To feed the growing population, Fort Pitt's British commanders set aside nearly forty acres of land along the Allegheny River for the King's Garden, named for the British King George III. Stretching three-quarters of a mile along the Allegheny River from Fort Pitt, the Garden included a bowling green, a fenced deer park, a large orchard, and a series of fields, pastures, and garden plots laid out in geometrical patterns. The plantings that make up the green or living walls of the café reflect the Garden's patterns.

Fort Pitt's garrison raised fruits, vegetables, and grains in the King's Garden. These local crops, rich in vitamins and nutrients, supplemented the typical military diet of salted meat, flour, dried peas, and rice. Pittsburgh's early inhabitants enjoyed strolling around the grounds for many years and continued to use the term the King's Garden even after the colonists declared their independence from King George III.

Community Histories


Pittsburgh

Pittsburgh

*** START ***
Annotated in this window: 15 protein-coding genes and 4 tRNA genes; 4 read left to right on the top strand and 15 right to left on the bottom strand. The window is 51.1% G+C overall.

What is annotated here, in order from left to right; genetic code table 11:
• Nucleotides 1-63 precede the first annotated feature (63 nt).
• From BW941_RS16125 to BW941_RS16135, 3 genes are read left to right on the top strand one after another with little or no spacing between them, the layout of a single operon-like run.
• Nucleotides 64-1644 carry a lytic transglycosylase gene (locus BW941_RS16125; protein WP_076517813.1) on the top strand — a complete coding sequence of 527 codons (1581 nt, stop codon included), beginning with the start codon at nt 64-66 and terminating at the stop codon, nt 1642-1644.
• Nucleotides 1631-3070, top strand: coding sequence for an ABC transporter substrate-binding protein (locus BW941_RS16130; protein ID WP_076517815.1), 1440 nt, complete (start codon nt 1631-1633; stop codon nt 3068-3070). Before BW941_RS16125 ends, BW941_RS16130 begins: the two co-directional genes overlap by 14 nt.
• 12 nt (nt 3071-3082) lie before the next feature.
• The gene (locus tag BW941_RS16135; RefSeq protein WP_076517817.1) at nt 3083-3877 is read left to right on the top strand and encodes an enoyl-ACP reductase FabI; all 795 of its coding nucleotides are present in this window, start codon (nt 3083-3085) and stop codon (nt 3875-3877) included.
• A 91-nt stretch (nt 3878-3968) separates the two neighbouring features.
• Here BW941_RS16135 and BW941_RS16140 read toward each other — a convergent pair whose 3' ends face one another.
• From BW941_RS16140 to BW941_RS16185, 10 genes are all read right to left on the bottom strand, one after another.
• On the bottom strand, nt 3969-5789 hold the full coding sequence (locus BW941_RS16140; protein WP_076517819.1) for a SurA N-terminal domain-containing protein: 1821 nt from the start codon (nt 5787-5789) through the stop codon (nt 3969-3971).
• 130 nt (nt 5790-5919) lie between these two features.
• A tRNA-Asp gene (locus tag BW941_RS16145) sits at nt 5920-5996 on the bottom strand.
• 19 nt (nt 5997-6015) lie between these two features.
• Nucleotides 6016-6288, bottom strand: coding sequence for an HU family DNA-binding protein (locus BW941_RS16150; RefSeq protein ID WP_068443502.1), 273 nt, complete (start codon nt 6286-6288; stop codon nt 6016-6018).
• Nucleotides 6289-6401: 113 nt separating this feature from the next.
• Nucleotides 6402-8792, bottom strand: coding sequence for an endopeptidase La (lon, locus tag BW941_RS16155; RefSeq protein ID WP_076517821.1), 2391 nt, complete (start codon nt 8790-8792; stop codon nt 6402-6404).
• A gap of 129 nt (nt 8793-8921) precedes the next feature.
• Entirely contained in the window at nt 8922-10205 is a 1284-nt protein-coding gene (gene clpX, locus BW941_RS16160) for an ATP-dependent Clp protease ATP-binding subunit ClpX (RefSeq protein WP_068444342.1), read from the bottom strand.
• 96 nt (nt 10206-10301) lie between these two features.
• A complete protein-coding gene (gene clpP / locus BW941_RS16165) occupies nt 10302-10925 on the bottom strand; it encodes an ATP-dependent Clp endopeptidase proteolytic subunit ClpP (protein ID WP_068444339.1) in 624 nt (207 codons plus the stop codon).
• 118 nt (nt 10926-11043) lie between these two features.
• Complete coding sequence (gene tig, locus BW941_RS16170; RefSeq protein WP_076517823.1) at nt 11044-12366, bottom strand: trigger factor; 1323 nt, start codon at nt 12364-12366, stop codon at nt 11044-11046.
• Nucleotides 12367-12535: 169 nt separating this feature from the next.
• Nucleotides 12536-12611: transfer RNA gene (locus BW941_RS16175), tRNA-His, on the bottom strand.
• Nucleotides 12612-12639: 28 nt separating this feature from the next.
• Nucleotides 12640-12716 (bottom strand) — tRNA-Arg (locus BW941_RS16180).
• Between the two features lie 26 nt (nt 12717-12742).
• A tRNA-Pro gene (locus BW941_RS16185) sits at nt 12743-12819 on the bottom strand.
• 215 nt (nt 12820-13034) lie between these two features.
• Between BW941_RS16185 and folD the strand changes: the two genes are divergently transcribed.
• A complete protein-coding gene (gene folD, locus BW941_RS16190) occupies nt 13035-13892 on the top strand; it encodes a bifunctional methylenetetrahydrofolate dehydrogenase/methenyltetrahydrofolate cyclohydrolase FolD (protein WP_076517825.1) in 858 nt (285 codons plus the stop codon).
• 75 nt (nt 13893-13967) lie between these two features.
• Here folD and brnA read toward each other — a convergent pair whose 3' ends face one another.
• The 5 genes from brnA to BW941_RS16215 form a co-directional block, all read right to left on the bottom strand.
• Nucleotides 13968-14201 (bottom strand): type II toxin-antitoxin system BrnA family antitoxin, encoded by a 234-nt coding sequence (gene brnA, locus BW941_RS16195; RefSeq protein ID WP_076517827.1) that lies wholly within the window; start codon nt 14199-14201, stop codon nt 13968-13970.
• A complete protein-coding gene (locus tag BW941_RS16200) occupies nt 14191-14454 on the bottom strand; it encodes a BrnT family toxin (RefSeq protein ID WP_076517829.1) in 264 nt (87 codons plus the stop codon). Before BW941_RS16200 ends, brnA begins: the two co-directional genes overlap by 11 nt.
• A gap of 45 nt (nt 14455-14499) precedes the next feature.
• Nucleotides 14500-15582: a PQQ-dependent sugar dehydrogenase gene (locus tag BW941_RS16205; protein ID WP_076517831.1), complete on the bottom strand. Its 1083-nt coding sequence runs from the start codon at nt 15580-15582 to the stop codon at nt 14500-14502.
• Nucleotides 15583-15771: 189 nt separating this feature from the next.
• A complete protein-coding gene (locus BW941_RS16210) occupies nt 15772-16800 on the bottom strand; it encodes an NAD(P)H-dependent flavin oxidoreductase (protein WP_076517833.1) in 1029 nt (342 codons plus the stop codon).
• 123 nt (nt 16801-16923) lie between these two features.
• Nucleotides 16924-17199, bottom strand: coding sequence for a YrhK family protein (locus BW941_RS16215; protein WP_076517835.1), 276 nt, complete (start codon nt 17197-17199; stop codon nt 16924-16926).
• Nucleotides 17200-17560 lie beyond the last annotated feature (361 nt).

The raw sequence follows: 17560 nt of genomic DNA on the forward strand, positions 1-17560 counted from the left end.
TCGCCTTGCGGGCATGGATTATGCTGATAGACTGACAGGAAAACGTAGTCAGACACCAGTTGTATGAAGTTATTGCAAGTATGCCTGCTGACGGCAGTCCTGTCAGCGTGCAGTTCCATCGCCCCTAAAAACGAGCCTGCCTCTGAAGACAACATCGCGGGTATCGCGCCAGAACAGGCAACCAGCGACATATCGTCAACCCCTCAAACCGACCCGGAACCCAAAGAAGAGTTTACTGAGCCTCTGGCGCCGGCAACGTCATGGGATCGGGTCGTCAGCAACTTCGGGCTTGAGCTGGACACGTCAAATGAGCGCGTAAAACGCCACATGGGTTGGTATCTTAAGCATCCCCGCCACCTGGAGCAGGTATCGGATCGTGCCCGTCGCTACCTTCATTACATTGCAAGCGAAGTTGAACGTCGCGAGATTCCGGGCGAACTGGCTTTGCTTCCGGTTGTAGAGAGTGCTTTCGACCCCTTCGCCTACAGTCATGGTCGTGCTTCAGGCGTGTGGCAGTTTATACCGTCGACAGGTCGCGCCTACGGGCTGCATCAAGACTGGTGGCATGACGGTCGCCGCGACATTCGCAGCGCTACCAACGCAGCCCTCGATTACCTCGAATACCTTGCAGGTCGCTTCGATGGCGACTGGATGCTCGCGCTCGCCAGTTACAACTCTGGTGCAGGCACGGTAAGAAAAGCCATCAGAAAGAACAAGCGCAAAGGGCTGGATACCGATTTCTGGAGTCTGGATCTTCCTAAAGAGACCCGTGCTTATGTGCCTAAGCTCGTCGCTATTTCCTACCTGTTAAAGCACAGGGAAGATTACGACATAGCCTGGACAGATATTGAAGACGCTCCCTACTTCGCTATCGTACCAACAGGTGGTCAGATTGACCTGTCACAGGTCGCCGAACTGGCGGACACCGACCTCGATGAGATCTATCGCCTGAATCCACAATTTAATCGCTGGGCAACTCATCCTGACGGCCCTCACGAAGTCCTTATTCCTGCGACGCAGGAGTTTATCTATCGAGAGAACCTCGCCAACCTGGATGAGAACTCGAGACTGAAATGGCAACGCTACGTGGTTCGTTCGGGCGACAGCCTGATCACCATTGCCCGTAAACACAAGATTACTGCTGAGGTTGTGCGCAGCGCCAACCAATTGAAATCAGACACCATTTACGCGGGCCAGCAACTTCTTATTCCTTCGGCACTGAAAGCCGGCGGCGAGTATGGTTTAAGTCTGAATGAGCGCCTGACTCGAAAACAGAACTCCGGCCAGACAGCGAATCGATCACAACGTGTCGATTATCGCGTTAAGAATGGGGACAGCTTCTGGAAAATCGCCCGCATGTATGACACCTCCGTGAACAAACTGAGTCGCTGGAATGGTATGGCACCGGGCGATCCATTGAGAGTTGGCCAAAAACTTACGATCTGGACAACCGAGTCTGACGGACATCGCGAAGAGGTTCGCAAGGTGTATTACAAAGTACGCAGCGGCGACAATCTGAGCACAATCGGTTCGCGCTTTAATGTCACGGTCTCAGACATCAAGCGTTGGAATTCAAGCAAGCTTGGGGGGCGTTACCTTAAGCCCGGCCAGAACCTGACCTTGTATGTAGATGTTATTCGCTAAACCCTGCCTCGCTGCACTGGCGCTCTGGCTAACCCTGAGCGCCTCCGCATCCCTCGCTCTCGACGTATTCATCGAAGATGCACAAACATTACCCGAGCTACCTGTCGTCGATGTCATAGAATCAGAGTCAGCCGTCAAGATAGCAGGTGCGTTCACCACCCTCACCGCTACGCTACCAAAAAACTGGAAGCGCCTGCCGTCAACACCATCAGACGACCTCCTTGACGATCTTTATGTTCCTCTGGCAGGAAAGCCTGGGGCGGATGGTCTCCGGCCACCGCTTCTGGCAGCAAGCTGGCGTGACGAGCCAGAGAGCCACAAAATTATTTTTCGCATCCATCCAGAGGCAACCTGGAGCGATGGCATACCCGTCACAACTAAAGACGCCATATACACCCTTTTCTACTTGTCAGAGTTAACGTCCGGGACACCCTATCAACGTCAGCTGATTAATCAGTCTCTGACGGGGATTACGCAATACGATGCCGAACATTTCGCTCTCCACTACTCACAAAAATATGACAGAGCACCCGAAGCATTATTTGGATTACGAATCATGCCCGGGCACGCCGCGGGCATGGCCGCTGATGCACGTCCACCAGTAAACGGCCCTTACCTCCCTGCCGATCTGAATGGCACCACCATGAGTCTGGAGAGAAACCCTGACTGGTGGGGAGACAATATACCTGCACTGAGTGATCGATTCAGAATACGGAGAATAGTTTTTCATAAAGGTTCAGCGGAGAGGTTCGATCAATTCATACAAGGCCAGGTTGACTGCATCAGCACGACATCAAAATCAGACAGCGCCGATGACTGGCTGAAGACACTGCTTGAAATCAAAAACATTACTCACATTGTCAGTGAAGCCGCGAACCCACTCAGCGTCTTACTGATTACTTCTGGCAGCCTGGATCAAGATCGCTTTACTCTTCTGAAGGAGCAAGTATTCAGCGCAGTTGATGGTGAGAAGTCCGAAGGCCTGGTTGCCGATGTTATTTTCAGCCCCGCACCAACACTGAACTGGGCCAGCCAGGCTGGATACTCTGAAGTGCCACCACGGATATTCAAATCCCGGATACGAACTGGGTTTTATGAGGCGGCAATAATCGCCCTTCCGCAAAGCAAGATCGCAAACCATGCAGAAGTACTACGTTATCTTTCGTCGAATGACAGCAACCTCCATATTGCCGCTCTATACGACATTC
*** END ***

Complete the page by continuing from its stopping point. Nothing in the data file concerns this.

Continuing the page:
The area surrounding the headwaters of the Ohio was inhabited by the tribes of Allegawis, Adena, Hopewell, Delaware, Jacobi, Seneca, Shawnee, and several settled groups of Iroquois. The first European was the French explorer/trader Robert de La Salle in his 1669 expedition down the Ohio River from Lake Ontario and Quebec. This was followed by European pioneers, primarily Dutch, in the early 18th century. Michael Bezallion was the first to describe the forks of the Ohio in a manuscript in 1717, and later that year European traders established posts and settlements in the area. In 1749, French soldiers from Quebec launched a serious expedition to the forks in hopes of uniting Canada with French Louisiana via the rivers. Governor Dinwiddie of Virginia sent Major George Washington to warn the French to withdraw. During 1753–54, the British hastily built Fort Prince George, but a larger French expedition forced them to evacuate and the expedition then proceeded to construct Fort Duquesne on the site. With the French citing the 1669 discovery by LaSalle, these events led to the French and Indian War. British General Edward Braddock's campaign (with Washington as his aide) to take Fort Duquesne failed, but General John Forbes's subsequent campaign succeeded. After the French abandoned and destroyed Fort Bridgewater in 1758, Forbes ordered the construction of Fort Pitt, named after British Secretary of State William Pitt the Elder. He also named the settlement between the rivers "Pittsborough".